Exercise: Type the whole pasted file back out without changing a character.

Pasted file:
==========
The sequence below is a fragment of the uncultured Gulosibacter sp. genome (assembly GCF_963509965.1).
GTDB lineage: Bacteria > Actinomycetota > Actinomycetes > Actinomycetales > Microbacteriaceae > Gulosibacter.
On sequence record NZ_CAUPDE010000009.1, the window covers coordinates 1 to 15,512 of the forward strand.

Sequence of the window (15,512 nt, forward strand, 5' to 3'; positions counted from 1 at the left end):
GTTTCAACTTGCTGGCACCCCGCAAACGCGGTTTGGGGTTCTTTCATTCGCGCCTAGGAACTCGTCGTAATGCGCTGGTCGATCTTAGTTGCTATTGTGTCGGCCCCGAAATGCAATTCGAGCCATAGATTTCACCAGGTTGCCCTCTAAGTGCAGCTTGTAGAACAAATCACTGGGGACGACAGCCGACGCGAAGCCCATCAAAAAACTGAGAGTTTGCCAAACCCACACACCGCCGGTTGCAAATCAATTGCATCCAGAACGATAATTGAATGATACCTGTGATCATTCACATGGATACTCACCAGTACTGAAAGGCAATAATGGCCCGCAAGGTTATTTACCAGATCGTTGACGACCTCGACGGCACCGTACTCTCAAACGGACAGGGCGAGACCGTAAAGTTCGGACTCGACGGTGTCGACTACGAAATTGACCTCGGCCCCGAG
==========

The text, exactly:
The sequence below is a fragment of the uncultured Gulosibacter sp. genome (assembly GCF_963509965.1).
GTDB lineage: Bacteria > Actinomycetota > Actinomycetes > Actinomycetales > Microbacteriaceae > Gulosibacter.
On sequence record NZ_CAUPDE010000009.1, the window covers coordinates 1 to 15,512 of the forward strand.

Sequence of the window (15,512 nt, forward strand, 5' to 3'; positions counted from 1 at the left end):
GTTTCAACTTGCTGGCACCCCGCAAACGCGGTTTGGGGTTCTTTCATTCGCGCCTAGGAACTCGTCGTAATGCGCTGGTCGATCTTAGTTGCTATTGTGTCGGCCCCGAAATGCAATTCGAGCCATAGATTTCACCAGGTTGCCCTCTAAGTGCAGCTTGTAGAACAAATCACTGGGGACGACAGCCGACGCGAAGCCCATCAAAAAACTGAGAGTTTGCCAAACCCACACACCGCCGGTTGCAAATCAATTGCATCCAGAACGATAATTGAATGATACCTGTGATCATTCACATGGATACTCACCAGTACTGAAAGGCAATAATGGCCCGCAAGGTTATTTACCAGATCGTTGACGACCTCGACGGCACCGTACTCTCAAACGGACAGGGCGAGACCGTAAAGTTCGGACTCGACGGTGTCGACTACGAAATTGACCTCGGCCCCGAG